Real Men Cry and Do Laundry
An anthropology of the new male self-improvement mags.
Men, you may have heard, are having a major midlife crisis. They've lost more than 7 million jobs since 2007. Their wages are dropping. Increasingly superfluous, they're now the human equivalents of newspapers: out-of-step with a changing world and struggling to stay relevant, in some limited fashion, before they disappear entirely.
This is bad news for the necktie industry, but great news for aspiring men's magazine publishers. Adrift and rudderless in the tricky currents of post-feminism and globalization, men need guidance, mentorship. Established men's magazines like Men's Health and Maxim are struggling to do that, but the instruction they offer is superficial and glib: "Beach muscle now!" "Shave my what?!" "Do you deserve a hotter girlfriend?" The oldest of the old guard—GQ, Esquire, Playboy—are even less tuned to the tenor of the times. Sequestered in their cashmere bubble of designer cologne ads and exquisitely curated layouts of super-premium tennis shoes, they're the cocksure house organs of male privilege, not male crisis. They do LeBron James in $8,000 suits, pithy guides to the world's best beers, in-depth investigative pieces on what Lindsay Lohan looks like in her underwear.
Their complacency leaves an opening for newer, younger voices who face the twilight of the patriarchy head on—and yet also provide a formula to restore men's cultural potency. Brett McKay is the twentysomething creator of a Web site called The Art of Manliness. A few years ago, he had a revelation while browsing the men's magazines at his local Borders. "I realized that every month it's the exact same thing," he explains in a video FAQ. "There's always an article about how to get six-pack abs, how to score eight chicks this weekend, how to go on this $50,000 safari adventure that no average guy that I know could afford and that's it. And I remember sitting there thinking, 'Is this what manliness has become? Is this all there is to becoming a man—six-pack abs and Megan Fox's boobs?' "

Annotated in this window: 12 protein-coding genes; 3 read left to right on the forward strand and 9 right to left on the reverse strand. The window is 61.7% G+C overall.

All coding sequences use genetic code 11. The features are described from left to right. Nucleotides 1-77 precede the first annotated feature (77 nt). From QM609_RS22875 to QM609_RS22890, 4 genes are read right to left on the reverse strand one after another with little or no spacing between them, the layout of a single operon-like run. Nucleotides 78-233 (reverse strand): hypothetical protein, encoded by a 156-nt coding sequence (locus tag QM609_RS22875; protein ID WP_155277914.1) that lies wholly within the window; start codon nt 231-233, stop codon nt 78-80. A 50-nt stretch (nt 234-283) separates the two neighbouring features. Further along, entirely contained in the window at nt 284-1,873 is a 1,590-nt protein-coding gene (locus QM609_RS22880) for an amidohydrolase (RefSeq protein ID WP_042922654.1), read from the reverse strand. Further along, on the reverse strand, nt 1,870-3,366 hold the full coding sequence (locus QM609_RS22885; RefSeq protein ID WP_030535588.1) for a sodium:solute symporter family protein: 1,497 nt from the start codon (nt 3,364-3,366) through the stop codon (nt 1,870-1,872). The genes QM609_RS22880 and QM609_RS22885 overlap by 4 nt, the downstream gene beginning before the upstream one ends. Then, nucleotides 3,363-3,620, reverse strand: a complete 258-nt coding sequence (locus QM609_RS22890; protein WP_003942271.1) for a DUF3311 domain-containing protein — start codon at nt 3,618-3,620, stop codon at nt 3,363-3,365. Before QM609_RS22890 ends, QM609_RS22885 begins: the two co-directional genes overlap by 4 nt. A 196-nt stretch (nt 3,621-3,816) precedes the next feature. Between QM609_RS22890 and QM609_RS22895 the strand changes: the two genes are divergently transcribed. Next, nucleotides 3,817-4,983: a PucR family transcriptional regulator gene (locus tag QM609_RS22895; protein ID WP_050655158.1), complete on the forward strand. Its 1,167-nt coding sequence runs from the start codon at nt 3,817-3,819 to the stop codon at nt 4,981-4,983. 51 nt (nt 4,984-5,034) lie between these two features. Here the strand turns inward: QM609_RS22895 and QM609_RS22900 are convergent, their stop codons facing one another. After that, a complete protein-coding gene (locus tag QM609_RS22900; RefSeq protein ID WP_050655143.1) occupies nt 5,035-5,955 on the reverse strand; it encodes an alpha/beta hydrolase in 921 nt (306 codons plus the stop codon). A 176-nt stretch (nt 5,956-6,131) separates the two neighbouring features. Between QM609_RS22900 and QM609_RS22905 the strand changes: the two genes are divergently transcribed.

In McKay's estimation, his wayward peers didn't need celebrity glitz and consumerist fluff so much as they needed ab crunches for the soul. Masculinity 101. Along with his wife, Kate, McKay created The Art of Manliness, which aims to teach men how to be "better husbands, better fathers, better men" via a curriculum that plays a little like Oprah channeling a Black & Decker catalog: "Be a Modern Knight," "Toolmanship: How to Use a Screwdriver," "How to Split Firewood," "Our Disembodied Selves and the Decline of Empathy."
The idea, apparently, is to rebuild the American Man, vertebra by vertebra. Out there in Apatowpia, confused and directionless slackers are heeding its call. According to Compete.com, The Art of Manliness attracted 337,128 unique visitors in August 2010. This doesn't put it in league with Maxim, Esquire, or GQ, all of whom have larger print circulations and attract more unique Web visitors, too—but for a two-year-old site run by a husband and wife in Oklahoma, it's pretty impressive.
In recent months a handful of similar sites have emerged to help rescue manhood. There's Made Possible, which promises to "empower America's 40 million young men under age 35" and "inspire them to maximize their potential in every way." There's Man of the House, which explains that it's "not the glossy fashion magazine that tells you that you need to have a pair of $3,000 shoes," but rather a "real man's magazine," for guys who are "trying to be better -- at work and at home, as a father and as a husband." There's The Good Men Project, which believes that the world needs a "new kind of men's magazine – one that takes men seriously" and understands that it's the "most macho thing in the world" to be a loving father and a faithful husband, and "even more macho … to come clean about how hard it is to try to be all those things at the same time."
Or to put it another way: Out with the chest bumps and in with the hugs. These are men's magazines that nurture, men's magazines that wrap today's downsized, outsourced, overextended, underappreciated males in a cozy but masculine fleece of understanding and sympathy. But such comfort comes at a price. In feeling the pain of today's beleaguered males, these new men's mags also co-opt the dog-whistle decree that has informed women's magazines for years: You're not good enough. Try harder. With these 13 steps you can be a better person.
Greg Beato is a contributing editor at Reason.